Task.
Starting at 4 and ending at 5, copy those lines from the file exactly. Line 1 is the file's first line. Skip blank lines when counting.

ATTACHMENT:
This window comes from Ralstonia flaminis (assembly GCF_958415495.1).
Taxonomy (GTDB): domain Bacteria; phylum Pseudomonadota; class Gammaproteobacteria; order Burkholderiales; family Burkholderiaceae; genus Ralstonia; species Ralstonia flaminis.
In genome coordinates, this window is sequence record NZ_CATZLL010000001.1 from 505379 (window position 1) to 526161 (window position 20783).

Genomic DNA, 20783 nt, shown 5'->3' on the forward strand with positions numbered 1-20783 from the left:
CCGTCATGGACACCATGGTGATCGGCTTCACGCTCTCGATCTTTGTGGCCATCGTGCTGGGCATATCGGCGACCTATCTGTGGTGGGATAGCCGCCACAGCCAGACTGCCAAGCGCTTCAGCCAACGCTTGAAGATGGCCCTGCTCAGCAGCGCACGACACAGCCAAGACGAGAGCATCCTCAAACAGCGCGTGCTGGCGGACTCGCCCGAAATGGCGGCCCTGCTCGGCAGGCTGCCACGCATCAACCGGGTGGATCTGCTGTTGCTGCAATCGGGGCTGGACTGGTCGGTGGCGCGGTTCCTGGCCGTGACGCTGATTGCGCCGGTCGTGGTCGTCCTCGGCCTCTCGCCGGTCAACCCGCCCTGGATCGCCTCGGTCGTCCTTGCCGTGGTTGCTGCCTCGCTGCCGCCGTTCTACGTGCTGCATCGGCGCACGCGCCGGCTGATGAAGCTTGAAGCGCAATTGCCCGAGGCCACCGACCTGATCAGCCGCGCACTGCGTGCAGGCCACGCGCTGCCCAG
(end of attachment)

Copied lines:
Genomic DNA, 20783 nt, shown 5'->3' on the forward strand with positions numbered 1-20783 from the left:
CCGTCATGGACACCATGGTGATCGGCTTCACGCTCTCGATCTTTGTGGCCATCGTGCTGGGCATATCGGCGACCTATCTGTGGTGGGATAGCCGCCACAGCCAGACTGCCAAGCGCTTCAGCCAACGCTTGAAGATGGCCCTGCTCAGCAGCGCACGACACAGCCAAGACGAGAGCATCCTCAAACAGCGCGTGCTGGCGGACTCGCCCGAAATGGCGGCCCTGCTCGGCAGGCTGCCACGCATCAACCGGGTGGATCTGCTGTTGCTGCAATCGGGGCTGGACTGGTCGGTGGCGCGGTTCCTGGCCGTGACGCTGATTGCGCCGGTCGTGGTCGTCCTCGGCCTCTCGCCGGTCAACCCGCCCTGGATCGCCTCGGTCGTCCTTGCCGTGGTTGCTGCCTCGCTGCCGCCGTTCTACGTGCTGCATCGGCGCACGCGCCGGCTGATGAAGCTTGAAGCGCAATTGCCCGAGGCCACCGACCTGATCAGCCGCGCACTGCGTGCAGGCCACGCGCTGCCCAG